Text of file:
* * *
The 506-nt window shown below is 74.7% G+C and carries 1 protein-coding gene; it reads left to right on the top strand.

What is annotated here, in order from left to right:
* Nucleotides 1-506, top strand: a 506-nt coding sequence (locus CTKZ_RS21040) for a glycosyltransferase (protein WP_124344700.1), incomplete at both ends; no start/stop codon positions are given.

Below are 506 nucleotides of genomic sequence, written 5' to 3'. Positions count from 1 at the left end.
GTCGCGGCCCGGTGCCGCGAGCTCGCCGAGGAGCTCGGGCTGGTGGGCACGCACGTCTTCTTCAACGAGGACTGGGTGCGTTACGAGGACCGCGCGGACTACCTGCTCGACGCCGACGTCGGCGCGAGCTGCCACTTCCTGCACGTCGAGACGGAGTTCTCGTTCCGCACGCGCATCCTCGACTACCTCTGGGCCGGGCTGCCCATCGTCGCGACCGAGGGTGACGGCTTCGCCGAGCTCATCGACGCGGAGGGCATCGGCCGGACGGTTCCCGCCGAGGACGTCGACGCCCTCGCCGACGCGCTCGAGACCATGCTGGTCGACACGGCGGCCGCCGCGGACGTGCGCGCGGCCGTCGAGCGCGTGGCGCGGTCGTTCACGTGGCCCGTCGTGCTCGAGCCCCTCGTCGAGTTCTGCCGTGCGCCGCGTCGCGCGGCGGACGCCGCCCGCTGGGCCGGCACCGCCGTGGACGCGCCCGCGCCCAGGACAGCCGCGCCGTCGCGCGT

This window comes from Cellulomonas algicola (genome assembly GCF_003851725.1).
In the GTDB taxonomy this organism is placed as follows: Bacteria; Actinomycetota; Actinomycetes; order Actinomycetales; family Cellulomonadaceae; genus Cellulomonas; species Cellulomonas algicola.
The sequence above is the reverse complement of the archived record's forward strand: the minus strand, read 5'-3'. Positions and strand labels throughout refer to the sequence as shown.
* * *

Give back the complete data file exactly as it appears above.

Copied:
The 506-nt window shown below is 74.7% G+C and carries 1 protein-coding gene; it reads left to right on the top strand.

What is annotated here, in order from left to right:
* Nucleotides 1-506, top strand: a 506-nt coding sequence (locus CTKZ_RS21040) for a glycosyltransferase (protein WP_124344700.1), incomplete at both ends; no start/stop codon positions are given.

Below are 506 nucleotides of genomic sequence, written 5' to 3'. Positions count from 1 at the left end.
GTCGCGGCCCGGTGCCGCGAGCTCGCCGAGGAGCTCGGGCTGGTGGGCACGCACGTCTTCTTCAACGAGGACTGGGTGCGTTACGAGGACCGCGCGGACTACCTGCTCGACGCCGACGTCGGCGCGAGCTGCCACTTCCTGCACGTCGAGACGGAGTTCTCGTTCCGCACGCGCATCCTCGACTACCTCTGGGCCGGGCTGCCCATCGTCGCGACCGAGGGTGACGGCTTCGCCGAGCTCATCGACGCGGAGGGCATCGGCCGGACGGTTCCCGCCGAGGACGTCGACGCCCTCGCCGACGCGCTCGAGACCATGCTGGTCGACACGGCGGCCGCCGCGGACGTGCGCGCGGCCGTCGAGCGCGTGGCGCGGTCGTTCACGTGGCCCGTCGTGCTCGAGCCCCTCGTCGAGTTCTGCCGTGCGCCGCGTCGCGCGGCGGACGCCGCCCGCTGGGCCGGCACCGCCGTGGACGCGCCCGCGCCCAGGACAGCCGCGCCGTCGCGCGT

This window comes from Cellulomonas algicola (genome assembly GCF_003851725.1).
In the GTDB taxonomy this organism is placed as follows: Bacteria; Actinomycetota; Actinomycetes; order Actinomycetales; family Cellulomonadaceae; genus Cellulomonas; species Cellulomonas algicola.
The sequence above is the reverse complement of the archived record's forward strand: the minus strand, read 5'-3'. Positions and strand labels throughout refer to the sequence as shown.